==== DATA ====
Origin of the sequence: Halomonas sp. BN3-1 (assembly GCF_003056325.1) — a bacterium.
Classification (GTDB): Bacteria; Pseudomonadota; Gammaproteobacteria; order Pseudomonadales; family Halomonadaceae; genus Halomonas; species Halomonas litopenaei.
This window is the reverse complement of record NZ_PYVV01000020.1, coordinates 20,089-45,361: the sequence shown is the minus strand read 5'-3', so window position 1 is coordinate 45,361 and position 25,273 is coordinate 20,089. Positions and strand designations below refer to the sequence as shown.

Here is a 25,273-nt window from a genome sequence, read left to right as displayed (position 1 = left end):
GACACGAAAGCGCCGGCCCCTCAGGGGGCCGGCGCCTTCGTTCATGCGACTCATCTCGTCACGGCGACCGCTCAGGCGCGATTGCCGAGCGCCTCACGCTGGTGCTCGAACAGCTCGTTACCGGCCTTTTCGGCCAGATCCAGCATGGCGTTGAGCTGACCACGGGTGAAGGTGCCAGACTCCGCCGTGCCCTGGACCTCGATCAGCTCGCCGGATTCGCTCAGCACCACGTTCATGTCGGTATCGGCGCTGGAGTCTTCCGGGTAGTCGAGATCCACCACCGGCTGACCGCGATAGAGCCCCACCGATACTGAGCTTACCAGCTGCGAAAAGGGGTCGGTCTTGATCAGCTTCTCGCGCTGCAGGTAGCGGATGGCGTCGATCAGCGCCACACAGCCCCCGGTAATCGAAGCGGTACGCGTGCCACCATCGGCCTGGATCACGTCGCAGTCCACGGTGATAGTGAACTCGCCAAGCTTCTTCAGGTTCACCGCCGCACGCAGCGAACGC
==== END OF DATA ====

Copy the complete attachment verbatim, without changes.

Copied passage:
Origin of the sequence: Halomonas sp. BN3-1 (assembly GCF_003056325.1) — a bacterium.
Classification (GTDB): Bacteria; Pseudomonadota; Gammaproteobacteria; order Pseudomonadales; family Halomonadaceae; genus Halomonas; species Halomonas litopenaei.
This window is the reverse complement of record NZ_PYVV01000020.1, coordinates 20,089-45,361: the sequence shown is the minus strand read 5'-3', so window position 1 is coordinate 45,361 and position 25,273 is coordinate 20,089. Positions and strand designations below refer to the sequence as shown.

Here is a 25,273-nt window from a genome sequence, read left to right as displayed (position 1 = left end):
GACACGAAAGCGCCGGCCCCTCAGGGGGCCGGCGCCTTCGTTCATGCGACTCATCTCGTCACGGCGACCGCTCAGGCGCGATTGCCGAGCGCCTCACGCTGGTGCTCGAACAGCTCGTTACCGGCCTTTTCGGCCAGATCCAGCATGGCGTTGAGCTGACCACGGGTGAAGGTGCCAGACTCCGCCGTGCCCTGGACCTCGATCAGCTCGCCGGATTCGCTCAGCACCACGTTCATGTCGGTATCGGCGCTGGAGTCTTCCGGGTAGTCGAGATCCACCACCGGCTGACCGCGATAGAGCCCCACCGATACTGAGCTTACCAGCTGCGAAAAGGGGTCGGTCTTGATCAGCTTCTCGCGCTGCAGGTAGCGGATGGCGTCGATCAGCGCCACACAGCCCCCGGTAATCGAAGCGGTACGCGTGCCACCATCGGCCTGGATCACGTCGCAGTCCACGGTGATAGTGAACTCGCCAAGCTTCTTCAGGTTCACCGCCGCACGCAGCGAACGC